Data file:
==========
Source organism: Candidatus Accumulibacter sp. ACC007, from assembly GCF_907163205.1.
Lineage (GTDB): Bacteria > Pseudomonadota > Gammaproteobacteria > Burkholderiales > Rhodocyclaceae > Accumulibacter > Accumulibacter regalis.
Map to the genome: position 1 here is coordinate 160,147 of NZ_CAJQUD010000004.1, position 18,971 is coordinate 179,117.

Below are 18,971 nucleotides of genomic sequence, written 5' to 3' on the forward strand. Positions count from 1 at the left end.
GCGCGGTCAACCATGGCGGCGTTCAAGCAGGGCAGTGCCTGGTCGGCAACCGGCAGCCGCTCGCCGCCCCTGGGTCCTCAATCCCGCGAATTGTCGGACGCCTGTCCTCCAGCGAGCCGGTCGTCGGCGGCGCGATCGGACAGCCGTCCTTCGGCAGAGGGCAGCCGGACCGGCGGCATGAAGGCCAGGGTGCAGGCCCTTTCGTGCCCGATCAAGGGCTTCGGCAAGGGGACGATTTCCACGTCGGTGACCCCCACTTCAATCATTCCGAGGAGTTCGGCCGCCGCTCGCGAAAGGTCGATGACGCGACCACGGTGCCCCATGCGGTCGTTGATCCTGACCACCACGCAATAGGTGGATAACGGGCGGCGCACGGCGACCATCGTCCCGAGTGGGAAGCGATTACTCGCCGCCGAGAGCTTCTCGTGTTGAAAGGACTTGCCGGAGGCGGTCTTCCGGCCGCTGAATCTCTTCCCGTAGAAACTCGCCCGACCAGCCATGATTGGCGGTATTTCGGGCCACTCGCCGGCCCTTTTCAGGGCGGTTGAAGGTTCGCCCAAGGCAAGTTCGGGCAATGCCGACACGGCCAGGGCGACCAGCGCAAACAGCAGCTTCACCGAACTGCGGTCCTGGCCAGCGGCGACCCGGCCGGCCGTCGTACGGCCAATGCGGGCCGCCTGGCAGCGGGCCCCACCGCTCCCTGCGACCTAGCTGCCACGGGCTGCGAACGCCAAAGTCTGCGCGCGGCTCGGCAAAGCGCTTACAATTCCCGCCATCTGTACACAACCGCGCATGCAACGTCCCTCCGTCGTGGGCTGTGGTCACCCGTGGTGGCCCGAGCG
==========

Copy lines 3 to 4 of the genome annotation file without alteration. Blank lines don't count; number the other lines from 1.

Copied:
Map to the genome: position 1 here is coordinate 160,147 of NZ_CAJQUD010000004.1, position 18,971 is coordinate 179,117.

Below are 18,971 nucleotides of genomic sequence, written 5' to 3' on the forward strand. Positions count from 1 at the left end.